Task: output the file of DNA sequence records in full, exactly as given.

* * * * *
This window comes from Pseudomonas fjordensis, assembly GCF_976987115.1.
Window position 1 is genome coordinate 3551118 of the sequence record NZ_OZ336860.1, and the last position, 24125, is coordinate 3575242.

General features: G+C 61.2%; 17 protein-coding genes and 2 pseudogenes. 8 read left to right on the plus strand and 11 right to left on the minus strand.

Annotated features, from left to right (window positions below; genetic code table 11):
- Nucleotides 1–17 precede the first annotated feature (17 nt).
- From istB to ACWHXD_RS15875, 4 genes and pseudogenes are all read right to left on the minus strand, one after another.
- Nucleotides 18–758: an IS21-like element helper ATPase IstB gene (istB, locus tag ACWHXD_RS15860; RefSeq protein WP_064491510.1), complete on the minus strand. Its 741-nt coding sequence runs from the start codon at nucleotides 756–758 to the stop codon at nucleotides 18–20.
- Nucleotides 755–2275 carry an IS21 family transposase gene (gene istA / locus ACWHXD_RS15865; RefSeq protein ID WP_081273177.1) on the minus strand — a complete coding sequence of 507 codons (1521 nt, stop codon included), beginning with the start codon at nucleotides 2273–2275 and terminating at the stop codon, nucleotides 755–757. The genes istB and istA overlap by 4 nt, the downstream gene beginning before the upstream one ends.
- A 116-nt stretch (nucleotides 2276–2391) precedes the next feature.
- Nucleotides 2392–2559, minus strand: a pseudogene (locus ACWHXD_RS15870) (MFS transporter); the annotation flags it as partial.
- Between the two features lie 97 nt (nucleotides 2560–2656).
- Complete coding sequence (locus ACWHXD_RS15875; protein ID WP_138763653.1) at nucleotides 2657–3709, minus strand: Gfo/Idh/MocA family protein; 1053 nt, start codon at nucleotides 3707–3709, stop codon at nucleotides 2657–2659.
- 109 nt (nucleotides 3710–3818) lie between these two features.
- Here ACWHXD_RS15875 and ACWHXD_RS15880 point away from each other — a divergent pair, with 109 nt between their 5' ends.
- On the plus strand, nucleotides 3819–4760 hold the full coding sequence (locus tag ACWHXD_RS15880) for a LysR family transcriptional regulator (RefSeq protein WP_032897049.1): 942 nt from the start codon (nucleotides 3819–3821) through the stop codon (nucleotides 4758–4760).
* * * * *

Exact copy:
This window comes from Pseudomonas fjordensis, assembly GCF_976987115.1.
Window position 1 is genome coordinate 3551118 of the sequence record NZ_OZ336860.1, and the last position, 24125, is coordinate 3575242.

General features: G+C 61.2%; 17 protein-coding genes and 2 pseudogenes. 8 read left to right on the plus strand and 11 right to left on the minus strand.

Annotated features, from left to right (window positions below; genetic code table 11):
- Nucleotides 1–17 precede the first annotated feature (17 nt).
- From istB to ACWHXD_RS15875, 4 genes and pseudogenes are all read right to left on the minus strand, one after another.
- Nucleotides 18–758: an IS21-like element helper ATPase IstB gene (istB, locus tag ACWHXD_RS15860; RefSeq protein WP_064491510.1), complete on the minus strand. Its 741-nt coding sequence runs from the start codon at nucleotides 756–758 to the stop codon at nucleotides 18–20.
- Nucleotides 755–2275 carry an IS21 family transposase gene (gene istA / locus ACWHXD_RS15865; RefSeq protein ID WP_081273177.1) on the minus strand — a complete coding sequence of 507 codons (1521 nt, stop codon included), beginning with the start codon at nucleotides 2273–2275 and terminating at the stop codon, nucleotides 755–757. The genes istB and istA overlap by 4 nt, the downstream gene beginning before the upstream one ends.
- A 116-nt stretch (nucleotides 2276–2391) precedes the next feature.
- Nucleotides 2392–2559, minus strand: a pseudogene (locus ACWHXD_RS15870) (MFS transporter); the annotation flags it as partial.
- Between the two features lie 97 nt (nucleotides 2560–2656).
- Complete coding sequence (locus ACWHXD_RS15875; protein ID WP_138763653.1) at nucleotides 2657–3709, minus strand: Gfo/Idh/MocA family protein; 1053 nt, start codon at nucleotides 3707–3709, stop codon at nucleotides 2657–2659.
- 109 nt (nucleotides 3710–3818) lie between these two features.
- Here ACWHXD_RS15875 and ACWHXD_RS15880 point away from each other — a divergent pair, with 109 nt between their 5' ends.
- On the plus strand, nucleotides 3819–4760 hold the full coding sequence (locus tag ACWHXD_RS15880) for a LysR family transcriptional regulator (RefSeq protein WP_032897049.1): 942 nt from the start codon (nucleotides 3819–3821) through the stop codon (nucleotides 4758–4760).